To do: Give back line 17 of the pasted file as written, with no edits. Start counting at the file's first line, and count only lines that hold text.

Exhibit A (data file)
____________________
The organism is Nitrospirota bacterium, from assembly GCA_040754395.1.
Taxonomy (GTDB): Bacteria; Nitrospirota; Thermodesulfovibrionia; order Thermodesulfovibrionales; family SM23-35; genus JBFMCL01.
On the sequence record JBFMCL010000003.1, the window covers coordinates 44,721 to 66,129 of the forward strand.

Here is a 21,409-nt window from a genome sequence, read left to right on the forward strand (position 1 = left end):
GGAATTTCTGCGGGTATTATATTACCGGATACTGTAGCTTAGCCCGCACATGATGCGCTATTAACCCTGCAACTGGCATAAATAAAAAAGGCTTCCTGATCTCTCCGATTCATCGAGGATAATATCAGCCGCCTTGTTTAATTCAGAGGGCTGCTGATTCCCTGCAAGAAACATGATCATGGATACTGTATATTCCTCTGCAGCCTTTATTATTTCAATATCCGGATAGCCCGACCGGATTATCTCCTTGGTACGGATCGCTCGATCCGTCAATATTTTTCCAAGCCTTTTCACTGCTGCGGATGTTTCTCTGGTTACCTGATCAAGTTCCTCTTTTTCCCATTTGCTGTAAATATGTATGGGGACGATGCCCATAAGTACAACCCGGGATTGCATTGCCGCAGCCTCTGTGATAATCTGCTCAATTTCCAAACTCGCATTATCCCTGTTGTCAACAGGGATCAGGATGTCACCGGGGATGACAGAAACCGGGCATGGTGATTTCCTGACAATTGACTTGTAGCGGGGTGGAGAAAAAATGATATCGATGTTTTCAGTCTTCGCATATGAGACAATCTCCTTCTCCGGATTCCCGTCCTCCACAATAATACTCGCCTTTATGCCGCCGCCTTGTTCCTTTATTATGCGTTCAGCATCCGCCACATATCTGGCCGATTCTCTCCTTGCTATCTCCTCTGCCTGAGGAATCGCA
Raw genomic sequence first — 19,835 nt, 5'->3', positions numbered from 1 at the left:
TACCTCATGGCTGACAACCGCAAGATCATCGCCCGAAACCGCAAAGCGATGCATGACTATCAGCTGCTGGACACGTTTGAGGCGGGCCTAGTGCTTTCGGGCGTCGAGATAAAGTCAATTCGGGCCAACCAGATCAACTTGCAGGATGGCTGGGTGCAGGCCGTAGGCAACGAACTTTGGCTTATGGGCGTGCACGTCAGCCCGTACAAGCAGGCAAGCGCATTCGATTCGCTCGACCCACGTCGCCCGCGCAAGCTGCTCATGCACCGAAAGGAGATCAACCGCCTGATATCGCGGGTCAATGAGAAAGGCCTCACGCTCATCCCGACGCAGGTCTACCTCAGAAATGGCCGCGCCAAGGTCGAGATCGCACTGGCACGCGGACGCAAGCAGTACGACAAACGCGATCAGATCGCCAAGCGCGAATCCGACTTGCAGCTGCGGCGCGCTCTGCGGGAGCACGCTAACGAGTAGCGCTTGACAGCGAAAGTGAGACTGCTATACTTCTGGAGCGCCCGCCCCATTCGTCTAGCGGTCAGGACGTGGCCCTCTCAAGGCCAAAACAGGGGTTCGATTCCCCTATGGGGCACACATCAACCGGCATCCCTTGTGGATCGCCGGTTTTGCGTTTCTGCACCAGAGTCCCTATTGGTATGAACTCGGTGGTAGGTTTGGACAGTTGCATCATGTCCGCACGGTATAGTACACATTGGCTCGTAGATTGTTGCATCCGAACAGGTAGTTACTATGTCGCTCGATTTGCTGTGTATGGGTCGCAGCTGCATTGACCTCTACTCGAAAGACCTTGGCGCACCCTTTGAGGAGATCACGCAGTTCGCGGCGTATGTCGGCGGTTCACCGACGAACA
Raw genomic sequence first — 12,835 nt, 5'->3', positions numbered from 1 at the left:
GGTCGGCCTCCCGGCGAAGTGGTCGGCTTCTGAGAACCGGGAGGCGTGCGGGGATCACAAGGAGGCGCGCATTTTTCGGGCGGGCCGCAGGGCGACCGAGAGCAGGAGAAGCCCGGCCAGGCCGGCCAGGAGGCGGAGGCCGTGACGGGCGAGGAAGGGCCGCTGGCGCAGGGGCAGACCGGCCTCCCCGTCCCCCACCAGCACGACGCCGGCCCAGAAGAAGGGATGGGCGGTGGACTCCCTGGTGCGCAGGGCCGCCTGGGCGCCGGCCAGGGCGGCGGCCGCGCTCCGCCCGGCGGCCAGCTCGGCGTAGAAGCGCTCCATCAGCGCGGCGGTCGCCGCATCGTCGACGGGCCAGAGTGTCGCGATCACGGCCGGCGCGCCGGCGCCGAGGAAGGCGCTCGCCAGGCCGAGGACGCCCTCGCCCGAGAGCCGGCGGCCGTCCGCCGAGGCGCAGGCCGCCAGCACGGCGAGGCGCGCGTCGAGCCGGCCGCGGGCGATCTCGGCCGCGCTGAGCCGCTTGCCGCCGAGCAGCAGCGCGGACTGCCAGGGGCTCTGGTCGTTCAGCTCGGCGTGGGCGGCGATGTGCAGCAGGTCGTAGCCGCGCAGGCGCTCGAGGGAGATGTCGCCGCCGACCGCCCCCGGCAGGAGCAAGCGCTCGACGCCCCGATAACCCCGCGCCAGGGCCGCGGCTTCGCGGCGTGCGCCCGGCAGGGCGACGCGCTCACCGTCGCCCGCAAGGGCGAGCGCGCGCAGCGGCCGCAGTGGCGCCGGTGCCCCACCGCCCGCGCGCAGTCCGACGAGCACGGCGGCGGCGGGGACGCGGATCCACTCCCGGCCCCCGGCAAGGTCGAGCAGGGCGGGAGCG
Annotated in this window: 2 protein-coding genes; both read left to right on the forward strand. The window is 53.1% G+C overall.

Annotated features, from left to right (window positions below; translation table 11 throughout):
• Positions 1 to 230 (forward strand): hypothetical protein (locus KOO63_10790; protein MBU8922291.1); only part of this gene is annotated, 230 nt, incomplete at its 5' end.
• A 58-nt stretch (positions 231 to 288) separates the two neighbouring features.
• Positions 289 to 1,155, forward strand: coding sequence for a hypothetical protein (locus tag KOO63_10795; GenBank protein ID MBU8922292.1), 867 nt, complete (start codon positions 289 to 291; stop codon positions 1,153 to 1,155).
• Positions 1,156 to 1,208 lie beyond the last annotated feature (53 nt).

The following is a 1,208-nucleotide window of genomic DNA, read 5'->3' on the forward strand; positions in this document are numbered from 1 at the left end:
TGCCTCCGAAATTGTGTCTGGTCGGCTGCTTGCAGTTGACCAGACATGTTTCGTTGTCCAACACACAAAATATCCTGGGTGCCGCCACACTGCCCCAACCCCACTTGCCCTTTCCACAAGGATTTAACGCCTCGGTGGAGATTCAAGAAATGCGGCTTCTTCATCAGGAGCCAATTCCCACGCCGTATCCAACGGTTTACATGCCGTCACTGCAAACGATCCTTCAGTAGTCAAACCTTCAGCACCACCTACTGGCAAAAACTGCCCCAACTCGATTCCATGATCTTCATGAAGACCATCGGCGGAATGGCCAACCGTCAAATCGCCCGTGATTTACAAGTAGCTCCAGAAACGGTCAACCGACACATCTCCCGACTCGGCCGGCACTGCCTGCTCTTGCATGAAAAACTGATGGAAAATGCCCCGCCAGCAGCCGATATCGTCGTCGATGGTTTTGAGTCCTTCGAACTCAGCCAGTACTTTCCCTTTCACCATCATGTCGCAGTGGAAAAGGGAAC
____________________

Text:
TGCCTCCGAAATTGTGTCTGGTCGGCTGCTTGCAGTTGACCAGACATGTTTCGTTGTCCAACACACAAAATATCCTGGGTGCCGCCACACTGCCCCAACCCCACTTGCCCTTTCCACAAGGATTTAACGCCTCGGTGGAGATTCAAGAAATGCGGCTTCTTCATCAGGAGCCAATTCCCACGCCGTATCCAACGGTTTACATGCCGTCACTGCAAACGATCCTTCAGTAGTCAAACCTTCAGCACCACCTACTGGCAAAAACTGCCCCAACTCGATTCCATGATCTTCATGAAGACCATCGGCGGAATGGCCAACCGTCAAATCGCCCGTGATTTACAAGTAGCTCCAGAAACGGTCAACCGACACATCTCCCGACTCGGCCGGCACTGCCTGCTCTTGCATGAAAAACTGATGGAAAATGCCCCGCCAGCAGCCGATATCGTCGTCGATGGTTTTGAGTCCTTCGAACTCAGCCAGTACTTTCCCTTTCACCATCATGTCGCAGTGGAAAAGGGAAC